Plaintiff claims that in 2010, three other doctors, who are not named Defendants, examined him. On January 19, 2010 and February 16, 2010, Dr. Pompan, an orthopedist, examined Plaintiff and stated there was "evidence of instability'" around the area of his broken thumb. ( Id. at 9.) Plaintiff asserts that on February 1, 2010, Dr. Villalobos examined Plaintiff and stated there was only a partial healing of the broken thumb. (Compl. at 9; Gamboa Decl., Ex. A at 14.) Plaintiff asserts that at on March 26, 2010, Dr. Arthur Nathanson examined Plaintiff and stated that the thumb was "not at all healed or set." (Compl. at 9; Gamboa Decl., Ex. A at 16.) Plaintiff asserts that presently, he is "still in pain and left with a deformed thumb." (Compl. at 9.)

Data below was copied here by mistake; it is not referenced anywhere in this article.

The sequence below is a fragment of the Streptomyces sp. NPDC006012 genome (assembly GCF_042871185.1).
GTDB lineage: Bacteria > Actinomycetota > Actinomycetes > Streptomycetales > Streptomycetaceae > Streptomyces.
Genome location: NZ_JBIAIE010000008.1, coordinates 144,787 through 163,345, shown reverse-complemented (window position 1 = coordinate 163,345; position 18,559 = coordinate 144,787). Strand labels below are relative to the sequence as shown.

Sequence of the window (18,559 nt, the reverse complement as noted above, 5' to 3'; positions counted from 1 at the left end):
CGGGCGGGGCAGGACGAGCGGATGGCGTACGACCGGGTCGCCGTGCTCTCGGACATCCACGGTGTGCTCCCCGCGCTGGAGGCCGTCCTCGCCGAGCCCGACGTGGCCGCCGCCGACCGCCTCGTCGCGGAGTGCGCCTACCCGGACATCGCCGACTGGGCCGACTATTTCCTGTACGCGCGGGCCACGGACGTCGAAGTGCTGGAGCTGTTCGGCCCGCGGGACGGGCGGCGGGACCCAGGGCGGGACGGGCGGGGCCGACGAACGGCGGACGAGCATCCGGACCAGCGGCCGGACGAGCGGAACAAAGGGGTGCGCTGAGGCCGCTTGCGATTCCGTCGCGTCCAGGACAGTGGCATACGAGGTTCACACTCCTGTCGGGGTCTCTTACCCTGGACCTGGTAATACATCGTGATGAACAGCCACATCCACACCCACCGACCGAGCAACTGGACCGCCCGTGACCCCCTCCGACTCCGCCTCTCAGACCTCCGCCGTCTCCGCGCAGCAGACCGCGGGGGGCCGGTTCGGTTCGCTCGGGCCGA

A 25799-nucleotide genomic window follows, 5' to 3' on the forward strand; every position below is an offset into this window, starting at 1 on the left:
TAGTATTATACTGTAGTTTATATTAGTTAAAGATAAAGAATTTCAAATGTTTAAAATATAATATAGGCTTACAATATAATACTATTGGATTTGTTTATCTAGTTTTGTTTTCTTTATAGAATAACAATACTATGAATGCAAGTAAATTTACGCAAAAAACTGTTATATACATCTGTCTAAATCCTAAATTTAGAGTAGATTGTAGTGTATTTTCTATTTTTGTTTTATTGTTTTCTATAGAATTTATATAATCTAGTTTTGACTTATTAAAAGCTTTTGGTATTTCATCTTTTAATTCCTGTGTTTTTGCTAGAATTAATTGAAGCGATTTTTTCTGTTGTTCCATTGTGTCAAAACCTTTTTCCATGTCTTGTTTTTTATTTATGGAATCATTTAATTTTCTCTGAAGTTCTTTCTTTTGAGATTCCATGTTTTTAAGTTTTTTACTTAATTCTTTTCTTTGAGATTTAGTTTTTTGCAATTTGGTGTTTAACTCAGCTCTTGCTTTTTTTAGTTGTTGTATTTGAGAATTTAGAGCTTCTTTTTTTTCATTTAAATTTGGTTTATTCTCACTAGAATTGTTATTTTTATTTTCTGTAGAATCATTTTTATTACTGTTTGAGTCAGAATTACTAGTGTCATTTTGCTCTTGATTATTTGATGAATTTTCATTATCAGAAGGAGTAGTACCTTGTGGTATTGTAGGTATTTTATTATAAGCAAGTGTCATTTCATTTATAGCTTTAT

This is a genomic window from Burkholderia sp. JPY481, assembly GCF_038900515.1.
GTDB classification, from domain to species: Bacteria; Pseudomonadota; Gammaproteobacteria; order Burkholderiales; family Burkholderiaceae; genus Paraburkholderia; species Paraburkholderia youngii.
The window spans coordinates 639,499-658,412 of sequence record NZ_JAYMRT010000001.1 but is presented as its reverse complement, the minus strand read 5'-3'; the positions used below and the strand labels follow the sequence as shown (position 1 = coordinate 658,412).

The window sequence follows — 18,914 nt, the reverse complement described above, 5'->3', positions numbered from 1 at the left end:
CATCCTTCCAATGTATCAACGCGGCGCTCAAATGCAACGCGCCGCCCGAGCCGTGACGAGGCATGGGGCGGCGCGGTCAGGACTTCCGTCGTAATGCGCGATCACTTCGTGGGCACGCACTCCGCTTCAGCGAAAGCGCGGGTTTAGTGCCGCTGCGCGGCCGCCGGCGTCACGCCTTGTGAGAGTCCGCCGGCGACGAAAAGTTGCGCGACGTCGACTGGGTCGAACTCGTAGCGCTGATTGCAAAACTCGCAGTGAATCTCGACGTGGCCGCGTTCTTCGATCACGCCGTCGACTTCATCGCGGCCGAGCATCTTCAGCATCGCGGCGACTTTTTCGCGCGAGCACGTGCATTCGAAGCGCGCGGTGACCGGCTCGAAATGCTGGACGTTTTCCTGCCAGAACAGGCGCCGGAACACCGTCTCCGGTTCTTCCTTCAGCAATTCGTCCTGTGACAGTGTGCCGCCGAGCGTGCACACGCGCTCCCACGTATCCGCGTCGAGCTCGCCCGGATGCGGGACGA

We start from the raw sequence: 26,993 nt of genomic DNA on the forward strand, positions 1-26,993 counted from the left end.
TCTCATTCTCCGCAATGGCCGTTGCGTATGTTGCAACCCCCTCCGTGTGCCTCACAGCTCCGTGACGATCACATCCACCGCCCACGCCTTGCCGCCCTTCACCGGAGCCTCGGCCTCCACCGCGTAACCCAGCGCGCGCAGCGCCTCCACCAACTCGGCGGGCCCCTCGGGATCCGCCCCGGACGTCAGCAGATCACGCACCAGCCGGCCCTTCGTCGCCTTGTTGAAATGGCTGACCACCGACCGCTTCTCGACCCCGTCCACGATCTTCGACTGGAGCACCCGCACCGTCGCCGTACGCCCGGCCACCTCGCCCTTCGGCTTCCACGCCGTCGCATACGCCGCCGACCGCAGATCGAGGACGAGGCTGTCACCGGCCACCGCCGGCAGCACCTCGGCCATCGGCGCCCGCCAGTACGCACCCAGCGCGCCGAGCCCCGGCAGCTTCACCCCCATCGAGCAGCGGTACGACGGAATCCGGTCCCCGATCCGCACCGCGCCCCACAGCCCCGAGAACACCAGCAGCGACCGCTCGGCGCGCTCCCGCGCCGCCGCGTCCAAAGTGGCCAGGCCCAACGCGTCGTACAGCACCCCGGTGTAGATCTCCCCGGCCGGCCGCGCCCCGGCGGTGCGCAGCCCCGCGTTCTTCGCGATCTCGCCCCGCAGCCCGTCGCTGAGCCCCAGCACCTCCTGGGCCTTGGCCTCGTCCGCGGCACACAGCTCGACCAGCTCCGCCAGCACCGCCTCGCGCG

Meanwhile, the medical records provided by Defendants show that after the splint was applied, Plaintiff had other x-rays of his thumb taken in February 2010 and June 2010, and both were reviewed by radiologists. (Gamboa Decl., Ex. A at 16, 18-19.) As mentioned above, Dr. Nathanson reviewed Plaintiff's February 2010 x-ray on March 26, 2010. ( Id. at 16.) In Dr. Nathanson's report dated April 2, 2010, he indicated as follows: "Compared to December [x-rays] I do not see any significant change in the chip fracture of the base of the proximal phalanx not withstanding more recent prior film from February...." ( Id. ) However, another radiologist, Dr. Donald Catalano, reviewed Plaintiff's x-rays from June 2010, and he stated that there was "[e]vidence of a healed fracture on the phalangeal side of the first metacarpophalangeal joint with no other remarkable finding identified on three view study of the left hand." ( Id. at 18.) In addition, the report stated: "No significant bony, articular or soft tissue abnormality identified in the left hand." ( Id. ) Finally, in a comparison of the findings made on March 26, 2010 and those made on June 25, 2010, Dr. Catalano stated: "Substantial improvement with evidence of nearly complete versus complete healing at the site of prior chip fracture extending into the first metacarpophalangeal joint compared to findings of 3/26/2010." ( Id. at 19.)